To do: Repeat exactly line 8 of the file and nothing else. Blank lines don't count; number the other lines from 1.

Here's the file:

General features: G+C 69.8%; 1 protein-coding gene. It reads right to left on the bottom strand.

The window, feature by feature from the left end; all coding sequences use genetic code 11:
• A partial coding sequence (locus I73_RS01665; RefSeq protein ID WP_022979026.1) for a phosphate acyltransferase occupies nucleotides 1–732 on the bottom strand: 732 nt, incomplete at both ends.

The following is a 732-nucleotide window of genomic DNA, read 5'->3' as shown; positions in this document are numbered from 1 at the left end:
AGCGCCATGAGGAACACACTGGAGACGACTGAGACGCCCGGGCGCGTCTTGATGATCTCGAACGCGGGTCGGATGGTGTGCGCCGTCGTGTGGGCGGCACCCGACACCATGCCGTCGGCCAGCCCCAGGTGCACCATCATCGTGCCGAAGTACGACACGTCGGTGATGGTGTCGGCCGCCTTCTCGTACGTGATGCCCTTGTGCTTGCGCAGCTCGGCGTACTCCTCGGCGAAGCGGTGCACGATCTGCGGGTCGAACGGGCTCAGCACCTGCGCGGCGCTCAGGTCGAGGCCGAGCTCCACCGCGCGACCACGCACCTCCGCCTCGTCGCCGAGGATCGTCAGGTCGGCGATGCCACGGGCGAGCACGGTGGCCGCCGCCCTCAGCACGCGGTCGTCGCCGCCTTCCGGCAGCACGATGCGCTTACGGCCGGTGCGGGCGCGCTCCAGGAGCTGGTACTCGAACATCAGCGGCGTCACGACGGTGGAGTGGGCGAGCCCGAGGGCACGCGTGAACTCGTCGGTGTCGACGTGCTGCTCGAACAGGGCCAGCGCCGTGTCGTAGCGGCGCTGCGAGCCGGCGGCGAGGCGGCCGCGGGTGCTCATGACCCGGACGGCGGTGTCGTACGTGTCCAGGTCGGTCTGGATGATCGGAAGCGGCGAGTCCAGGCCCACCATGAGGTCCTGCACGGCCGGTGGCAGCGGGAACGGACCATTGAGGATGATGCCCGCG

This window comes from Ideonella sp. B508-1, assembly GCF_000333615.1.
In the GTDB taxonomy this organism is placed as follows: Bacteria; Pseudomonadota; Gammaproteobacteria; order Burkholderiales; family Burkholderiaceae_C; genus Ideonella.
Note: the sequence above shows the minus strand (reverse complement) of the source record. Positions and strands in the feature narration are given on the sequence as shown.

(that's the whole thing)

Note: the sequence above shows the minus strand (reverse complement) of the source record. Positions and strands in the feature narration are given on the sequence as shown.